Speaking at a service to observe the day, Prime Minister of St. Kitts and Nevis, Dr. Denzil Douglas, stated that despite that this is true in the context of international trade and commerce, this theme can also have relevance in areas that have nothing to do with international trade.
Douglas said, “Borders exist in a geographical context, yes. And these are the borders that matter where international trade is concerned. Non-geographic borders also exist within societies, however. And in our own society, for example, there are borders that distinguish Methodists from Catholics, Pentecostals from Moravians, Rastafarians, Jews, and adherents of other faiths, one from the other.
He continued, “Kittitians and Nevisians, thankfully, have been far better than the people of many other countries, in understanding that denominational labels are simply convenient ways of distinguishing minor variations in religious rituals or practices. We have been blessed in our understanding that what is important are not minor denominational or religious differences that could divide us, but the far more important commonalities – the shared belief in the teachings of Christ – that unite us. Borders divide, yes, but they do not always have to.”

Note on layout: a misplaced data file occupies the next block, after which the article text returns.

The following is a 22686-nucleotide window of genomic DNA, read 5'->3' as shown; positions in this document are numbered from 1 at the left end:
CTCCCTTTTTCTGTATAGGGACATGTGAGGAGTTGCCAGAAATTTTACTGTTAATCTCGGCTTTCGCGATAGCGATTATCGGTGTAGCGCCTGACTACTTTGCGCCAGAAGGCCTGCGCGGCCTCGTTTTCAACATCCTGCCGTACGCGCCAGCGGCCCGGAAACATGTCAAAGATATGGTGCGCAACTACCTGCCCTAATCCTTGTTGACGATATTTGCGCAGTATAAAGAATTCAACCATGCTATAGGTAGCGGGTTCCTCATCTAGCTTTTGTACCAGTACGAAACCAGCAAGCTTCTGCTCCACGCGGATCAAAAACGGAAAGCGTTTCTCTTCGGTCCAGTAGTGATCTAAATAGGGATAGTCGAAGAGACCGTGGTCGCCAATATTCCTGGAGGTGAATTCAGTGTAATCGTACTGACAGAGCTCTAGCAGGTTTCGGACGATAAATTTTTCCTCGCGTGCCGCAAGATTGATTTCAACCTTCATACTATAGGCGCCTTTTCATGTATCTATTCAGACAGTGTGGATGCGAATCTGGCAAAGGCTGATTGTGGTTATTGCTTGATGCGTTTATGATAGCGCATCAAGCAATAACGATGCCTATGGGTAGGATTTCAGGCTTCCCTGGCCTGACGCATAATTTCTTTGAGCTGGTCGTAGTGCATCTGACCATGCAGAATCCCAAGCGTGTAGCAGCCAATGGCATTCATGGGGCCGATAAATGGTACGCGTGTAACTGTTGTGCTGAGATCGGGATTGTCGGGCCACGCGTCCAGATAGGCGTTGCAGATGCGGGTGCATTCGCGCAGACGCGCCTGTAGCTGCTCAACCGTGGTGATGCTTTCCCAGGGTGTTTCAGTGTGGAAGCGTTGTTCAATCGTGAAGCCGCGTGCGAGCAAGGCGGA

In addition to religious or denominational borders, the Prime Minister said, there are other borders within the nation as well. “There are the borders that separate the young from the old, the rich from the poor, and the educated from those who have not had those opportunities.”
He concluded by saying “Let us as a nation see geographic borders for what they are – the means by which we protect the territorial integrity of the nation, which our forefathers have left us. And let us see our societal borders for what they are as well – fleeting and temporary distinctions that can in no way compare with the bonds that have brought us this far. Let us go forward, then, ever resolved to adhere to the customs that will serve us all; The custom and habit of faith; The custom and habit of decency; The custom of habit of respect for self and others; And the custom and habit of being our brothers’ keeper.
International Customs Day was observed on 26th January, 2012.